Tag Archives: spiritual growth

The Pandemic as an Easter Experience

Today is Palm Sunday.  In the traditional Easter story, this is the first day of Holy Week. This is the day on which Jesus entered Jerusalem for the final time. He came riding on a donkey, on a road lined with hundreds, if not thousands of people. And as he came, people spread palm fronds on the road in front of him and cheered with shouts of ‘Hosanna’.

Metaphysically, the story of Holy Week is a metaphor for the process of spiritual growth. Imagine growth as a Spiral. Each trip around the spiral follows a pattern, and each trip takes you to a higher level of growth.

There is a Beginning, followed by a period of Growing and Learning. In the Easter story, this is represented by the beginning and growth of Jesus’ ministry of healing and teaching. It is everything that led up to Palm Sunday.

Eventually, we reach a point of Mastery at our current level of growth. In the Easter story, this is represented by Palm Sunday. At first, it feels good. We feel skillful and relaxed. We know how to handle the challenges we face. And then, inevitably, something happens. Sometimes, we begin to notice questions that cannot be answered at our current level of growth. Sometimes, we just begin to feel a sense of restlessness or dissatisfaction with the ‘same old same old’. Sometimes, we are faced with challenges we don’t know how to cope with. Whatever the driver, we feel the urge to grow, and that urge gets stronger and stronger until we finally are willing to take a leap of faith toward a New Beginning.

But before we arrive at that new beginning, we have some work to do. We must release our old way of being. In the Easter story, this is represented by  Jesus’ crucifixion on Good Friday. In order to grow, we must metaphorically ‘die’ to the old. We must release our old story of who we thought we were. We must release our assumptions about how the world works.

We will spend a period of time in the void. In the Easter story, this is represented by the time Jesus spent in the tomb. We have left the old behind, but we have not yet found our new beginning. During this time, we feel disconnected and disoriented. The more skillful we were at our old level of being, the more uncomfortable we will feel with the uncertainty of the void. Sometimes we get so uncomfortable, we feel a great urge to go backwards — to return to a time when we felt safe and capable — to return to a time when all of our questions had answers. Other times, we feel a desire to dive headlong into the new — pretending we have all the answers when we don’t. We want to skip right from our Palm Sunday experience to our Easter Sunday experience without going through the crucifixion and the time in the tomb.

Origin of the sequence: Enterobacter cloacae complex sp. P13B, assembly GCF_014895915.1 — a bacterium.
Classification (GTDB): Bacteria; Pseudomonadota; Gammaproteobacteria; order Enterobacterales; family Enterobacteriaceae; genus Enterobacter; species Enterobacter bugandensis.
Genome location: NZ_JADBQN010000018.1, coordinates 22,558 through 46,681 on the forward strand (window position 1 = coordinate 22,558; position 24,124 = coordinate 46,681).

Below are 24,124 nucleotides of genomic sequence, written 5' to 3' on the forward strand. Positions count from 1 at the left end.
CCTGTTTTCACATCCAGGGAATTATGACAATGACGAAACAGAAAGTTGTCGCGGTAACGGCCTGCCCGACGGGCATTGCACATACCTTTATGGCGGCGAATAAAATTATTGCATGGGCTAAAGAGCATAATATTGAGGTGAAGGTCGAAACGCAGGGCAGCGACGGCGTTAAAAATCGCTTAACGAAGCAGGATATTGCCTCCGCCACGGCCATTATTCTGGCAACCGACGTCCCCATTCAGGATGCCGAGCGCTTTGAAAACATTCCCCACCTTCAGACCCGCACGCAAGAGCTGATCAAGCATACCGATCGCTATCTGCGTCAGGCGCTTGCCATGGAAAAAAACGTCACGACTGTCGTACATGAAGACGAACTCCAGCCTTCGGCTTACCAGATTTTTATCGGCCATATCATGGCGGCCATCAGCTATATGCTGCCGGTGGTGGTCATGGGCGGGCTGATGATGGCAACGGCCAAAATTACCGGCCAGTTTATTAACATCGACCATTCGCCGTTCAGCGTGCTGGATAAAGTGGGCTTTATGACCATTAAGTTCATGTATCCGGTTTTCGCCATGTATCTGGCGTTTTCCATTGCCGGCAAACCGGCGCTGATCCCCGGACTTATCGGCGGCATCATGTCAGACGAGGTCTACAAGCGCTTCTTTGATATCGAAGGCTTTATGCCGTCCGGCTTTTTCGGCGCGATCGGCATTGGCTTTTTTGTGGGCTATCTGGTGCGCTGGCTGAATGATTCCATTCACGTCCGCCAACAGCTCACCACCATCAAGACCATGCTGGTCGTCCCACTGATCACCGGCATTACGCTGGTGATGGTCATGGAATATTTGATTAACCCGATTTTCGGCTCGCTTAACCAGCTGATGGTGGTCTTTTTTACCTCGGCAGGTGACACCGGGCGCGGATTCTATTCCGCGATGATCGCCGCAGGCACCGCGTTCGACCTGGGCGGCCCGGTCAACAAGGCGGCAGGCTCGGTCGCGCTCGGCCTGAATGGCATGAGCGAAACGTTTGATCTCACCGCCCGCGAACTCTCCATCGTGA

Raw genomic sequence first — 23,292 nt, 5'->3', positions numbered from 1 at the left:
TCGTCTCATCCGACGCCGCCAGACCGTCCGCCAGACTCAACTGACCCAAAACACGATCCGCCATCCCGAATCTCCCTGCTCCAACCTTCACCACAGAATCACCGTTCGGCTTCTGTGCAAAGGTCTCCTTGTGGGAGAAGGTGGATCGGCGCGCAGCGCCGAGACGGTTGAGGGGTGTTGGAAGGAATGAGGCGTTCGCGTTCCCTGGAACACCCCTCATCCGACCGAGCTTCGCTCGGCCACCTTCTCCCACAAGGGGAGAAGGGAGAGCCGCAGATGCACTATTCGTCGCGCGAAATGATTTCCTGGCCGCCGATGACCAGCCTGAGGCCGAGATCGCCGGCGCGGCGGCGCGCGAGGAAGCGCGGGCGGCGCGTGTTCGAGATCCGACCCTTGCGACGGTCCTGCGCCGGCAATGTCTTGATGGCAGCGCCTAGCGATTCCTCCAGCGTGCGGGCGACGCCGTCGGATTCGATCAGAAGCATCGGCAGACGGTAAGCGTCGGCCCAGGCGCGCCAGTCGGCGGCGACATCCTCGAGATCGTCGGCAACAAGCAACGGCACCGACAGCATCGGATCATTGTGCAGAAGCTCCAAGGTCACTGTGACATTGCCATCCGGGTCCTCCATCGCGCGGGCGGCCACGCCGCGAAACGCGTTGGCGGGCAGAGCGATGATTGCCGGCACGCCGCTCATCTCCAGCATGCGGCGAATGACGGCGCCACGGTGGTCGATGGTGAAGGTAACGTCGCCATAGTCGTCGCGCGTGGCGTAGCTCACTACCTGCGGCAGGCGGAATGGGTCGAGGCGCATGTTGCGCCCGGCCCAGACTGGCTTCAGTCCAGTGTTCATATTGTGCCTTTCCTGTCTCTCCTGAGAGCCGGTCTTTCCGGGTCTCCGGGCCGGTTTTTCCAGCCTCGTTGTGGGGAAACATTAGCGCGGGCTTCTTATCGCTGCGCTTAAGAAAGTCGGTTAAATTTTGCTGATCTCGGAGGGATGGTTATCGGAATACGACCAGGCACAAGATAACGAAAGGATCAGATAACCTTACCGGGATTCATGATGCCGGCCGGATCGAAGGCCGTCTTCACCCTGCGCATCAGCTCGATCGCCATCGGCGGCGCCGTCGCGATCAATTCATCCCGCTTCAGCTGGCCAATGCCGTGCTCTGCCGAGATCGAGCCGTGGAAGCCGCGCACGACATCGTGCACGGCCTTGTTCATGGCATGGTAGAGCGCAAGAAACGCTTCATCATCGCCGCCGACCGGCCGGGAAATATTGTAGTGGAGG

And…this time in the tomb is when we experience our deepest spiritual growth.

Our world is going through an Easter experience right now as we move through this global pandemic. Though many were struggling, many had felt some level of mastery with our current world. And yet, the unanswerable questions were already there. Why do some have so much while others have so little? How can we provide compassionate care for those in need while still maintaining a healthy economy? How can we protect our planet while providing for the needs of our people? 

Then in January, the first reports began to come into the news about a new virus emerging on the scene. As the weeks and months went by, we began to understand that our current skill-set and our current way of being were not going to be adequate for this challenge.

And finally, bit by bit, all of us have begun to take that leap of faith into the unknown. The old way of being has died. We have been forced to release our assumptions about how the world works. We have been forced to release our old story of who we thought we were.

The whole world is now in that void space of the tomb. And, as expected, we feel disconnected and disoriented. We fear what may come and grieve for what we have lost. Sometimes we get so uncomfortable, we feel a great urge to go backwards — to return to our old way of being. Other times, we feel a desire to dive headlong into the new — pretending we have all the answers when we don’t. We long to skip right to our Easter Sunday experience without going through the time in the tomb. We waffle back and forth between these feelings. This is normal. We see it in ourselves, our families, our friends and our leaders. And, we should have compassion for all of us.

As I was preparing to write this, I was searching for something to give hope and comfort and reassurance to all of you. I ran across a short blog post that brought everything within me to a complete pause.  In reading it, I felt all my fear and grief and striving settle for a moment into utter peace. In it, I found for myself everything I wanted to bring to you. I knew in that moment that I needed to share it with you.

It was written by the Rt. Rev. Steven Charleston, who is a citizen of the Choctaw Nation of Oklahoma and a Bishop of the Episcopal church. He wrote,

“Now is the time for which our faith has prepared us. Now is the moment when all that we believe can be put to work.

Now we can turn to the inner resources we have been developing over these many years to face the challenge of a world in desperate need. We are not afraid of this crisis for we have been made ready for it.

We have devoted our lives to the belief that something greater than fear or disease guides human history. We have studied, prayed and grown in the Spirit. Now we come to the call to use what we believe.

Our people need hope, confidence, courage and compassion: the very things for which we have been trained. We are the calm in the midst of a storm.

Stand your ground and let your light so shine that others may see it and find their faith as well.”